Open letter stirs debate over UK defense spending

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LONDON — U.K. lawmakers and former defense officials have urged Britain’s political parties to invest more in the military so the country can defend itself and contribute to international alliances.

Michael Fallon, defense secretary from 2014 to 2017, made the appeal in an April 2 letter co-signed by 24 current and former defense officials and published by the Council on Geostrategy think tank.

While the letter acknowledged the country has met NATO’s target of spending 2% of gross domestic product by 2024 — a pledge made by all alliance members in 2014 but not yet attained by some — it also stated that the U.K.’s current level of spending is not sufficient to respond to the “gravest threats” the countries has faced since the end of the Cold War.

According to NATO’s latest report on allies’ defense expenditures, the U.K.’s defense spending in 2023 was 2.07% of its GDP, or around $65 billion, down from 2.14% in 2014.

Current and former British officials noted Russia’s invasion of Ukraine and the dangers the Kremlin posed to democracies through election interference, cyber attacks and assassinations, saying Russian President Vladimir Putin will not “relent” and may see Britain as an “absolute enemy.”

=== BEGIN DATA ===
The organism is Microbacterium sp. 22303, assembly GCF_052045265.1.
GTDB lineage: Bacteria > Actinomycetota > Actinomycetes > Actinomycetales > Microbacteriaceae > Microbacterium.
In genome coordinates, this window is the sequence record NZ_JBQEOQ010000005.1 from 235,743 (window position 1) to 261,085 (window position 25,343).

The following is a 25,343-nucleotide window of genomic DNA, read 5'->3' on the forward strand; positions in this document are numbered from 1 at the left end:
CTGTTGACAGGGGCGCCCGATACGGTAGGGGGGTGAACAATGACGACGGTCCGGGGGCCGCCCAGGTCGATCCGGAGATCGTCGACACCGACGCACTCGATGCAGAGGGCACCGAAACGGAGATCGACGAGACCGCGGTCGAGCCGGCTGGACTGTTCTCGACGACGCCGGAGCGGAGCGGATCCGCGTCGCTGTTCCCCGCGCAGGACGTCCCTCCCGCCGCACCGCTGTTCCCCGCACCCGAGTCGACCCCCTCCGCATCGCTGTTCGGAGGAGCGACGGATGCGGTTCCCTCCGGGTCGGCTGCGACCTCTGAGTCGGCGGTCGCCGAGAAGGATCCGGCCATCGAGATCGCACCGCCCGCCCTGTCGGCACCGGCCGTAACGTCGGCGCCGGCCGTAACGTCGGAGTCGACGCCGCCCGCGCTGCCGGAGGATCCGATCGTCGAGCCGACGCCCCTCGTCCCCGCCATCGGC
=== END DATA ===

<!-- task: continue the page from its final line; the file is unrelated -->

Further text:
They also cited militants’ attacks on international shipping in the Red Sea, Iran’s and North Korea’s growing nuclear capabilities and China’s rearmament drive as well as the threat of a military conflict in Taiwan and in the South China Sea, which could spread throughout the Indo-Pacific region and potentially the whole world.

Together, these threats have put Britain’s energy supplies, subsea cables and international trade routes at “greater risk than at any time this century,” causing food and energy prices to rise, putting its borders in jeopardy, and increasing people trafficking, the letter said.

Because of the risk to Britain and its allies, all U.K. political parties should pledge to invest a minimum of 2.5% of GDP in defense over the long run, with the goal of reaching 3% by 2030, the letter stated.

Among the letter’s signatories are members of the parliamentary Defence Committee who clashed with Defence Secretary Grant Shapps last week over cuts to next year’s core defense spending.

British leaders have previously pegged a defense spending rate of 2.5% of GDP as the new objective. Prime Minister Rishi Sunak outlined a longer-term goal to raise defense spending to that level as part of the Integrated Review Refresh 2023, though the guidance is tied to the country’s economic situation.